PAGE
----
Maputo — The National Council of Mozambique's former rebel movement Renamo will meet in the central city of Beira on Monday, but the party's leader, Afonso Dhlakama, will not be present, reports Friday's issue of the independent newsheet “Mediafax”.
This will be the first time that Dhlakama has not chaired the National Council. He is still living in a military base somewhere on the slopes of the Gorongosa mountain range, and is refusing to leave until he receives “security guarantees” from the government.
“Mediafax” says there will be four points on the agenda - a discussion of the current political and social situation, a programme for government if Renamo wins the general elections scheduled for 15 October, the ratification and proclamation of a presidential candidate, and approval of reports from the local conferences that are choosing parliamentary and provincial assembly candidates.
No-one seriously doubts that Dhlakama will be proclaimed the Renamo presidential candidate. Without waiting for the formal decision, Renamo members throughout the country have already been collecting the supporting signatures Dhlakama needs for a presidential bid. Every presidential candidate must present at least 10,000 supporting signatures from registered voters, each of them authenticated by a public notary.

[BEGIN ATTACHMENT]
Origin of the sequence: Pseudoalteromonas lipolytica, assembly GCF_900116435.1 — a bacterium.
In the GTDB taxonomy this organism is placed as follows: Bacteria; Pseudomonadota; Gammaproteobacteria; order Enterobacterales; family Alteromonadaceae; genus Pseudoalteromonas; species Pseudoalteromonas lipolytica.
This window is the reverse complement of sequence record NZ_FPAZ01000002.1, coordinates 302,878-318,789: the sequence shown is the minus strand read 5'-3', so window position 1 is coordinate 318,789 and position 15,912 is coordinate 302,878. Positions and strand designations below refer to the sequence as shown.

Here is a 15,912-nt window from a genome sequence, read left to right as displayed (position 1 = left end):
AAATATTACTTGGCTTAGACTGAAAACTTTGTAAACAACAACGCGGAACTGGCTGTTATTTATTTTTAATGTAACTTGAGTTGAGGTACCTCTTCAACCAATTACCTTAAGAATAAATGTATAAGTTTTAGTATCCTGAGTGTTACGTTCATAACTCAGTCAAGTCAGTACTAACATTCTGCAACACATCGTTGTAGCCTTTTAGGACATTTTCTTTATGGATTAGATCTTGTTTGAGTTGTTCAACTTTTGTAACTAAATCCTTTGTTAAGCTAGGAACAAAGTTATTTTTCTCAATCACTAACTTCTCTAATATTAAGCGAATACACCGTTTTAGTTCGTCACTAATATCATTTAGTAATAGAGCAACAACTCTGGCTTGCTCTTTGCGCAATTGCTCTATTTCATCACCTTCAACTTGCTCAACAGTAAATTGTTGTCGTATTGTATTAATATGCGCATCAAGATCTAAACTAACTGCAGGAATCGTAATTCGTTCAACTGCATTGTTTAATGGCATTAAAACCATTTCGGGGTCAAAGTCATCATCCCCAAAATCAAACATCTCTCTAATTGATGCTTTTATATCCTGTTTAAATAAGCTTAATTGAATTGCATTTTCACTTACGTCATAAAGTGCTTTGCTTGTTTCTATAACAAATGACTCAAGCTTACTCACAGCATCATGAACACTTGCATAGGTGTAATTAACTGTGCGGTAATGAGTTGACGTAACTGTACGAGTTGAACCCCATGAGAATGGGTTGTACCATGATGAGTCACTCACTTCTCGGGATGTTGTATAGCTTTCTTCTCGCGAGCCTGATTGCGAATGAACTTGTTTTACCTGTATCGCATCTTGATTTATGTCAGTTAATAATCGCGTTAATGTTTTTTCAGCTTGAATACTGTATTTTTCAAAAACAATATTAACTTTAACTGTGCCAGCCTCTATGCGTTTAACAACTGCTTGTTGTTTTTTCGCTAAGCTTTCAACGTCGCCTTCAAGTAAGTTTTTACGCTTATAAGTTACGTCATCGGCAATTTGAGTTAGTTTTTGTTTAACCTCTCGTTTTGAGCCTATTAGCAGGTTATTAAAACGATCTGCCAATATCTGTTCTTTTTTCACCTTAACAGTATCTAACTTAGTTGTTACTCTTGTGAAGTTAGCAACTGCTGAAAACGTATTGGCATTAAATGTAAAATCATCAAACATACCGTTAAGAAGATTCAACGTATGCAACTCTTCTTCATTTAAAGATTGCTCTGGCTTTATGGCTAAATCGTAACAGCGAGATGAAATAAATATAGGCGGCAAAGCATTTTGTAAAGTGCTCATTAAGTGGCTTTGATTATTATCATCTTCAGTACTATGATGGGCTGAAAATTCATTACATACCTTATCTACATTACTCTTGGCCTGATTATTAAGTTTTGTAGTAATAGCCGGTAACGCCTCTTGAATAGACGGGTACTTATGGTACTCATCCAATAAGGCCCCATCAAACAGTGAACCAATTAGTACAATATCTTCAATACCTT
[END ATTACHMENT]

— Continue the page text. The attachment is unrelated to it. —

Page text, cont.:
One result of the Renamo National Council meeting is that the next round in the long-running dialogue between Renamo and the government, normally held on Mondays at the Joaquim Chissano Conference Centre in Maputo, has been postponed.
There was no meeting last Monday because the leaders of the government delegation were not available. Renamo has informed the government that its delegation cannot attend a dialogue session on 23 June, because the members will be at the National Council meeting.
Renamo had wanted a meeting some time this week so that the two delegations could sign what is supposed to be a “final document” from the dialogue, which would allow Dhlakama to leave his hideout (although the government has repeatedly guaranteed that Dhlakama is free to travel wherever he likes). The government repeated that this week its delegation was not available.
Renamo's proposal is that the next dialogue session could be held on Friday or Saturday. If these dates are not acceptable to the government, the meeting will probably be postponed to next Monday, 30 June.
Contacted by “Mediafax”, Renamo spokesperson Antonio Muchanga, said he regretted that the celebrations next Wednesday of the 39th anniversary of Mozambican independence cannot be held in peace - and proceeded to blame the government, although it is Renamo gunmen who are ambushing convoys on the main north-south road, and attacking military vehicles in Gorongosa district.
He claimed, against all the evidence, that Renamo has done all in its power to return peace to Mozambicans “but the other party (i.e. the government) does not have the same flexibility, sensitivity and interest”.